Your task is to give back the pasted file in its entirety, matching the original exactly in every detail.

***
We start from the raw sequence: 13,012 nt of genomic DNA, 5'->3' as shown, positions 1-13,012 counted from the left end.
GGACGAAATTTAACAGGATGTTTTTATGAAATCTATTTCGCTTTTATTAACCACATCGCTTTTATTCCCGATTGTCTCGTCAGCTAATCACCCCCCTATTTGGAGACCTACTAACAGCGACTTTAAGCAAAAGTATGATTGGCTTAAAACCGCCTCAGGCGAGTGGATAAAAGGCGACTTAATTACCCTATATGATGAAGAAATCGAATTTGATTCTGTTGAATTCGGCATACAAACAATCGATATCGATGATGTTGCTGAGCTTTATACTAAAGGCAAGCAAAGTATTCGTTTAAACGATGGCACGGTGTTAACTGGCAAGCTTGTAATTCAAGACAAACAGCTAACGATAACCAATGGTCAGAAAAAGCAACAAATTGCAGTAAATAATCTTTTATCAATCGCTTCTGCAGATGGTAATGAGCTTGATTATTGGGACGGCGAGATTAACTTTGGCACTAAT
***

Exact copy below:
We start from the raw sequence: 13,012 nt of genomic DNA, 5'->3' as shown, positions 1-13,012 counted from the left end.
GGACGAAATTTAACAGGATGTTTTTATGAAATCTATTTCGCTTTTATTAACCACATCGCTTTTATTCCCGATTGTCTCGTCAGCTAATCACCCCCCTATTTGGAGACCTACTAACAGCGACTTTAAGCAAAAGTATGATTGGCTTAAAACCGCCTCAGGCGAGTGGATAAAAGGCGACTTAATTACCCTATATGATGAAGAAATCGAATTTGATTCTGTTGAATTCGGCATACAAACAATCGATATCGATGATGTTGCTGAGCTTTATACTAAAGGCAAGCAAAGTATTCGTTTAAACGATGGCACGGTGTTAACTGGCAAGCTTGTAATTCAAGACAAACAGCTAACGATAACCAATGGTCAGAAAAAGCAACAAATTGCAGTAAATAATCTTTTATCAATCGCTTCTGCAGATGGTAATGAGCTTGATTATTGGGACGGCGAGATTAACTTTGGCACTAAT